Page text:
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Posts Tagged ‘Cedar Mountain’

Originally published in The Seattle Times, December 17, 1986

By Jim Simon

You load sixteen tons and what do you get,
Another day older and deeper in debt,
Saint Peter don’t you call me ’cause I can’’t go,
I owe my soul to the company store.

“Sixteen Tons,” by Merle Travis

It has become part of our folklore: the brutal, indentured existence of miners and millworkers eking out a living in sooty company towns. We all know it was a life of oppression.

But don’t tell that to Edna Crews. (more…)

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Originally published in the MVHS’s The Bugle, November 1997

By Eva Litras

Dale Coal Company in Ravensdale, a typical small mine of this area early in the century. Photo supplied by Maple Valley Historical Society Museum.

Dale Coal Company in Ravensdale, a typical small mine of this area early in the century. Photo supplied by Maple Valley Historical Society Museum.

This is a story about the Elkcoal Mine—located off the Kangley-Kanasket Road. We moved there in 1929 and lived in a small house on Sugarloaf Mountain. (more…)

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Originally published in the Seattle Post-Intelligencer, November 26, 1885

The system of King County—Its cost, mileage, present and future traffic, etc.

The railroad system in King County is one of considerable magnitude now, and of rising importance. It is the largest enterprise in the county, and is doing more to increase and sustain the population than any other. Aside from the value of real estate held by the corporations, they have railroad properties in the county aggregating about $2,000,000. These properties consist of the tracks, wharves, depots, bunkers, shops, rolling stock, etc. (more…)

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By Morda C. Slauson, 1958

Thanksgiving of 1862 was celebrated royally in a log cabin on the Duwamish River. Jacob Maple, his sons and daughters and two young men, Henry Van Asselt and Luther W. Collins, sat at a rough board table and gave thanks for the safe completion of a long, dangerous journey and the reuniting of a family.

Jacob and his son, Samuel, who had first arrived on Puget Sound in 1851, had just returned from a trip to the middle west, bringing the rest of the family to become the first permanent settlers of the Duwamish valley.

Faded land deeds, relating to the Maple property, now owned by Boeing Airplane Company, are among the souvenirs of Seattle’s early years which are cherished by Mrs. Edith Cavanaugh, 16020 196th Ave., Maple Valley. Her late husband, Fred Cavanaugh, was born in 1871 in the family home on the present site of Boeing Field, son of Mary Ann Maple and Martin L. Cavanaugh. (more…)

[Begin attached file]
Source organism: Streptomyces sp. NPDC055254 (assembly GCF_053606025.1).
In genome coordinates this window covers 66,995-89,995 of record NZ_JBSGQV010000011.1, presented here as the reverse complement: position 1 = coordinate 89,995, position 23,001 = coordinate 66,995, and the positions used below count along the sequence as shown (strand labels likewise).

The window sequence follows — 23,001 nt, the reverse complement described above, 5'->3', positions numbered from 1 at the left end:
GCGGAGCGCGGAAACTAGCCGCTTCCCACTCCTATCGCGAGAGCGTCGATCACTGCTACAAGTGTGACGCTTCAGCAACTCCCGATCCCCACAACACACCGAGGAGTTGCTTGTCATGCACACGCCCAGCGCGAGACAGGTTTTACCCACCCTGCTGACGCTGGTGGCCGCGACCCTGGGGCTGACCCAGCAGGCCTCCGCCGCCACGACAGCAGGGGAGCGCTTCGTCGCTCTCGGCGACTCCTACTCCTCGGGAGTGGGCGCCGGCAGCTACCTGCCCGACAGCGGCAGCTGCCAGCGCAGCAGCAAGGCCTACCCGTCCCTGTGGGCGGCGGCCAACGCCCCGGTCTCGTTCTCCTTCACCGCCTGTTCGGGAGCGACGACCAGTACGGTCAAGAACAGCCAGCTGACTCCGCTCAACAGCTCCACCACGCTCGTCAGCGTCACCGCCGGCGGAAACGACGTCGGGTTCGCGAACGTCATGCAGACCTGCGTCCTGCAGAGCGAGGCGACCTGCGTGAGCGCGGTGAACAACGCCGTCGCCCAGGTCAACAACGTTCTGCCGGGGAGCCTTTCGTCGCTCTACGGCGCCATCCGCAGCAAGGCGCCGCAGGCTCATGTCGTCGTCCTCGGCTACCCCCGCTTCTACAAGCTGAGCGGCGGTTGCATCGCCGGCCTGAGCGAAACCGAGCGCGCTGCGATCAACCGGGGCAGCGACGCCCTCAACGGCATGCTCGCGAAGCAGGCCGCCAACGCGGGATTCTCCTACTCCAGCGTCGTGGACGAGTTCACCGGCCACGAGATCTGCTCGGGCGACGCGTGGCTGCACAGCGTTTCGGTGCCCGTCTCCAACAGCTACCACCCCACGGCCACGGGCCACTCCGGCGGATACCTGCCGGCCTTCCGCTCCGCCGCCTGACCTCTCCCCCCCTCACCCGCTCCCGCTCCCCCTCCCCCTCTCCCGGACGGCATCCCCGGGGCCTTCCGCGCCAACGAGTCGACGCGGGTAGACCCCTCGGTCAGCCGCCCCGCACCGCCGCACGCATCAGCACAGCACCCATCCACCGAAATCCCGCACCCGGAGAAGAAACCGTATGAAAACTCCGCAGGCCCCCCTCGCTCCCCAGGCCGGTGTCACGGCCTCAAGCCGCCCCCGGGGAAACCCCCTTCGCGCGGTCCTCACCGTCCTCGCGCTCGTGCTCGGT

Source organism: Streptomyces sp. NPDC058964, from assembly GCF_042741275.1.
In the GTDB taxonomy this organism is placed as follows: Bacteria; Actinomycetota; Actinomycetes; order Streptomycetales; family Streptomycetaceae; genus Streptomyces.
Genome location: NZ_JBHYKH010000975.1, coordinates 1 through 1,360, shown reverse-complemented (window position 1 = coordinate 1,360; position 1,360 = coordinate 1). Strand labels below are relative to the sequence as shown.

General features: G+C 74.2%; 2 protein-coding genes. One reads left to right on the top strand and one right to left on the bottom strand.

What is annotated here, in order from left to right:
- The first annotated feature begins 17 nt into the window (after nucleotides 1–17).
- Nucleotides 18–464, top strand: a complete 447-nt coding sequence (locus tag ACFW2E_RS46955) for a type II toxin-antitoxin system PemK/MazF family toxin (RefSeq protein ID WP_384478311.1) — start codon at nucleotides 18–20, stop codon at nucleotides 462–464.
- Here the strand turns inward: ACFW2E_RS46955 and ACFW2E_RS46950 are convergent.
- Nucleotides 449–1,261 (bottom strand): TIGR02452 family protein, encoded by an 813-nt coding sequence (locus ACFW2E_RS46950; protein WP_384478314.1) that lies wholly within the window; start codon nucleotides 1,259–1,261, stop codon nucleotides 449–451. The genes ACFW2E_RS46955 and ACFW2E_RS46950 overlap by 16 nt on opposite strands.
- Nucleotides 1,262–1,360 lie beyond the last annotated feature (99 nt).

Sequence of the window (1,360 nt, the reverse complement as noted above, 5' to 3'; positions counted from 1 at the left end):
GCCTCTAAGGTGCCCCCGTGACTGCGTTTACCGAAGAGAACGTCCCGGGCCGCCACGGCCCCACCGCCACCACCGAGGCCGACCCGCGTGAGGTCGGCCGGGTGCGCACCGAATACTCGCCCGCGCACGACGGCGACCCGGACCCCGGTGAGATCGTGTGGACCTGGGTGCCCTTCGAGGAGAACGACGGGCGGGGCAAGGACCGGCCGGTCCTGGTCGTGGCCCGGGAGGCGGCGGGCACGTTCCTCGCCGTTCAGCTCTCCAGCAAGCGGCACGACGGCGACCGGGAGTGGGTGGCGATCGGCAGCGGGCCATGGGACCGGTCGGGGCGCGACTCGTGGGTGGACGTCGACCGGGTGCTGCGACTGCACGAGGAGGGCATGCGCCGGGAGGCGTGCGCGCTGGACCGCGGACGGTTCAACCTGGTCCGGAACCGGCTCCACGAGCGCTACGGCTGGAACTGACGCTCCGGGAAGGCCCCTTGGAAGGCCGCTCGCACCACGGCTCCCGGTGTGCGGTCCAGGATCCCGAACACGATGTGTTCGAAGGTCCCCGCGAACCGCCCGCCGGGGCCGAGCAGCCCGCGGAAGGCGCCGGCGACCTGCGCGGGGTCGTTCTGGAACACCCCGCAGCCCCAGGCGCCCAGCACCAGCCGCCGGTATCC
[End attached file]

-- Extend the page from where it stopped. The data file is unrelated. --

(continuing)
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Originally published in The Seattle Daily Times, November 13, 1925

Robert A. Dinsmore, 1818 Terry Ave., victim of accident at coal mine near Renton

In a fall of forty-two feet from a staging erected around the bunkers of the West Coast Coal Company mine at Cedar Mountain, six miles south of Renton, Robert A. Dinsmore, 42 years old, a carpenter, 1818 Terry Ave., Seattle, was almost instantly killed late yesterday. (more…)

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Originally published in the Seattle Post-Intelligencer, October 1, 1890

In this same great county are 100,000 acres of coal lands. Their active development began twenty years ago, 4,918 tons of coal being shipped to San Francisco in 1871. From year to year the output has increased, until now in amounts to 600,000 tons, and until it has amounted in all to 3,830,000 tons since the beginning, against 2,835,000 tons from all other parts of the state combined.

The principal mines are those of Newcastle, Cedar Mountain, Black Diamond, Franklin, Gilman, and Durham, new mines being those at Black River, Kangley, and Niblock. (more…)

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Originally published in the Seattle Post-Intelligencer, August 12, 1884

James Colman (1832-1906)

James Colman (1832-1906)

“You know my business,” said a reporter, as he approached Mr. James M. Colman yesterday, pencil and book in hand, eager to learn and jot down any items of interest which that gentleman, who had just arrived from San Francisco, might be willing to give.

“Yes, I know your business. I know that you are after me for news, and I haven’t any for you.”

“Well, what have you been doing in San Francisco during the past three or four weeks?” continued the news gatherer.

“Well,” replied Mr. Colman, “while there I got out the patters and ordered a pair of direct-acting hoist engines, to be used in raising coal from the slope in our mine on Cedar River to the surface of the ground. I also ordered a sawmill, which will have a capacity of 10,000 feet of lumber per day. The lumber is to be used in and about the mine. (more…)

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